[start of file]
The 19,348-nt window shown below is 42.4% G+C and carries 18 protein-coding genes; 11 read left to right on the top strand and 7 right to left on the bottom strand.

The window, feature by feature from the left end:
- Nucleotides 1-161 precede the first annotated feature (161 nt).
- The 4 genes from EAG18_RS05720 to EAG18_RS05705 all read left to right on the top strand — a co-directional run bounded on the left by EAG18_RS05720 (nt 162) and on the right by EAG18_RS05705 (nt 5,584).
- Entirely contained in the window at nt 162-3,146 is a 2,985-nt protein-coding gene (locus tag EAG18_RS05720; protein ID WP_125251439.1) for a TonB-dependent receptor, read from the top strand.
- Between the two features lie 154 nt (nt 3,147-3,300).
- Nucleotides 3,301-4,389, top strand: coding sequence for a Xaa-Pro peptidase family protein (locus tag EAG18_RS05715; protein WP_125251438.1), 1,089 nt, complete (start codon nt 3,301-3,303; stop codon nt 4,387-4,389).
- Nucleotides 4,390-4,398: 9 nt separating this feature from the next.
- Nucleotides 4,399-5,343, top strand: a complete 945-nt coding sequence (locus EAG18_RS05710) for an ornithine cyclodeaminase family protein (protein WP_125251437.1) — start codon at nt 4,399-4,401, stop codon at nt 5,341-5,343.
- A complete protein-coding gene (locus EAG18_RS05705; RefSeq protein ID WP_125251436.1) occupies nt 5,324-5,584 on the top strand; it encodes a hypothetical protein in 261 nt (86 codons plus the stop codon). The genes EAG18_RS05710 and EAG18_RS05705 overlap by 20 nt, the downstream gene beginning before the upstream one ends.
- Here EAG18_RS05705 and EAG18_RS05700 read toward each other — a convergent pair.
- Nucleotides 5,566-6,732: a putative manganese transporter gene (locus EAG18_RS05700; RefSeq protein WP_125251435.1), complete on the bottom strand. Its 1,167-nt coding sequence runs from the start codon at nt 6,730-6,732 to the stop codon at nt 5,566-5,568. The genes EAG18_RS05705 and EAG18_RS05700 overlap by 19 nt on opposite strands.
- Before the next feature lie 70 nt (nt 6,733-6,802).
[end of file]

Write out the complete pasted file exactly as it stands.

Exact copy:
The 19,348-nt window shown below is 42.4% G+C and carries 18 protein-coding genes; 11 read left to right on the top strand and 7 right to left on the bottom strand.

The window, feature by feature from the left end:
- Nucleotides 1-161 precede the first annotated feature (161 nt).
- The 4 genes from EAG18_RS05720 to EAG18_RS05705 all read left to right on the top strand — a co-directional run bounded on the left by EAG18_RS05720 (nt 162) and on the right by EAG18_RS05705 (nt 5,584).
- Entirely contained in the window at nt 162-3,146 is a 2,985-nt protein-coding gene (locus tag EAG18_RS05720; protein ID WP_125251439.1) for a TonB-dependent receptor, read from the top strand.
- Between the two features lie 154 nt (nt 3,147-3,300).
- Nucleotides 3,301-4,389, top strand: coding sequence for a Xaa-Pro peptidase family protein (locus tag EAG18_RS05715; protein WP_125251438.1), 1,089 nt, complete (start codon nt 3,301-3,303; stop codon nt 4,387-4,389).
- Nucleotides 4,390-4,398: 9 nt separating this feature from the next.
- Nucleotides 4,399-5,343, top strand: a complete 945-nt coding sequence (locus EAG18_RS05710) for an ornithine cyclodeaminase family protein (protein WP_125251437.1) — start codon at nt 4,399-4,401, stop codon at nt 5,341-5,343.
- A complete protein-coding gene (locus EAG18_RS05705; RefSeq protein ID WP_125251436.1) occupies nt 5,324-5,584 on the top strand; it encodes a hypothetical protein in 261 nt (86 codons plus the stop codon). The genes EAG18_RS05710 and EAG18_RS05705 overlap by 20 nt, the downstream gene beginning before the upstream one ends.
- Here EAG18_RS05705 and EAG18_RS05700 read toward each other — a convergent pair.
- Nucleotides 5,566-6,732: a putative manganese transporter gene (locus EAG18_RS05700; RefSeq protein WP_125251435.1), complete on the bottom strand. Its 1,167-nt coding sequence runs from the start codon at nt 6,730-6,732 to the stop codon at nt 5,566-5,568. The genes EAG18_RS05705 and EAG18_RS05700 overlap by 19 nt on opposite strands.
- Before the next feature lie 70 nt (nt 6,733-6,802).